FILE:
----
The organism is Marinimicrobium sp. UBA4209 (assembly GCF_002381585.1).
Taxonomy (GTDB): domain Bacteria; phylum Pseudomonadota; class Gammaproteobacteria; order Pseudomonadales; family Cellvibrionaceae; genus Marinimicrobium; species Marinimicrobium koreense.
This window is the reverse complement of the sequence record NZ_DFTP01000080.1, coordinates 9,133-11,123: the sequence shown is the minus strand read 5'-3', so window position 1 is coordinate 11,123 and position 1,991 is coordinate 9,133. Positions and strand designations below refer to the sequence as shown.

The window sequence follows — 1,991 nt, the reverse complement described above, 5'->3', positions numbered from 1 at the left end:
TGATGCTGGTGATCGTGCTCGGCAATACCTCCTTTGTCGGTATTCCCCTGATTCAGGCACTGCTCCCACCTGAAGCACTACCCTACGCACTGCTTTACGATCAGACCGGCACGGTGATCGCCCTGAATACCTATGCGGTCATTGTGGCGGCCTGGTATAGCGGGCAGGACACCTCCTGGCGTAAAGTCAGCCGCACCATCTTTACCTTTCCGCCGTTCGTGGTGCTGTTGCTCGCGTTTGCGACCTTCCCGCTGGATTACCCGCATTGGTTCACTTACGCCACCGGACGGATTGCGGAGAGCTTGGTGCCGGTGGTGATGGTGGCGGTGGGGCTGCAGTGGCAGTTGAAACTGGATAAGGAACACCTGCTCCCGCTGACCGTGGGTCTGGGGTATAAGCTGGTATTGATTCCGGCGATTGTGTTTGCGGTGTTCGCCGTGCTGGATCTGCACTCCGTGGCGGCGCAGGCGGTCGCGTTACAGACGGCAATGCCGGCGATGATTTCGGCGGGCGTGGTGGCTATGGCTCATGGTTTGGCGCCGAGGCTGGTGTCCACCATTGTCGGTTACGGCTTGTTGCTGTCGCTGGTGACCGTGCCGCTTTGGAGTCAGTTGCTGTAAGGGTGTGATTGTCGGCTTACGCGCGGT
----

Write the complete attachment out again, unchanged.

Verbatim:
The organism is Marinimicrobium sp. UBA4209 (assembly GCF_002381585.1).
Taxonomy (GTDB): domain Bacteria; phylum Pseudomonadota; class Gammaproteobacteria; order Pseudomonadales; family Cellvibrionaceae; genus Marinimicrobium; species Marinimicrobium koreense.
This window is the reverse complement of the sequence record NZ_DFTP01000080.1, coordinates 9,133-11,123: the sequence shown is the minus strand read 5'-3', so window position 1 is coordinate 11,123 and position 1,991 is coordinate 9,133. Positions and strand designations below refer to the sequence as shown.

The window sequence follows — 1,991 nt, the reverse complement described above, 5'->3', positions numbered from 1 at the left end:
TGATGCTGGTGATCGTGCTCGGCAATACCTCCTTTGTCGGTATTCCCCTGATTCAGGCACTGCTCCCACCTGAAGCACTACCCTACGCACTGCTTTACGATCAGACCGGCACGGTGATCGCCCTGAATACCTATGCGGTCATTGTGGCGGCCTGGTATAGCGGGCAGGACACCTCCTGGCGTAAAGTCAGCCGCACCATCTTTACCTTTCCGCCGTTCGTGGTGCTGTTGCTCGCGTTTGCGACCTTCCCGCTGGATTACCCGCATTGGTTCACTTACGCCACCGGACGGATTGCGGAGAGCTTGGTGCCGGTGGTGATGGTGGCGGTGGGGCTGCAGTGGCAGTTGAAACTGGATAAGGAACACCTGCTCCCGCTGACCGTGGGTCTGGGGTATAAGCTGGTATTGATTCCGGCGATTGTGTTTGCGGTGTTCGCCGTGCTGGATCTGCACTCCGTGGCGGCGCAGGCGGTCGCGTTACAGACGGCAATGCCGGCGATGATTTCGGCGGGCGTGGTGGCTATGGCTCATGGTTTGGCGCCGAGGCTGGTGTCCACCATTGTCGGTTACGGCTTGTTGCTGTCGCTGGTGACCGTGCCGCTTTGGAGTCAGTTGCTGTAAGGGTGTGATTGTCGGCTTACGCGCGGT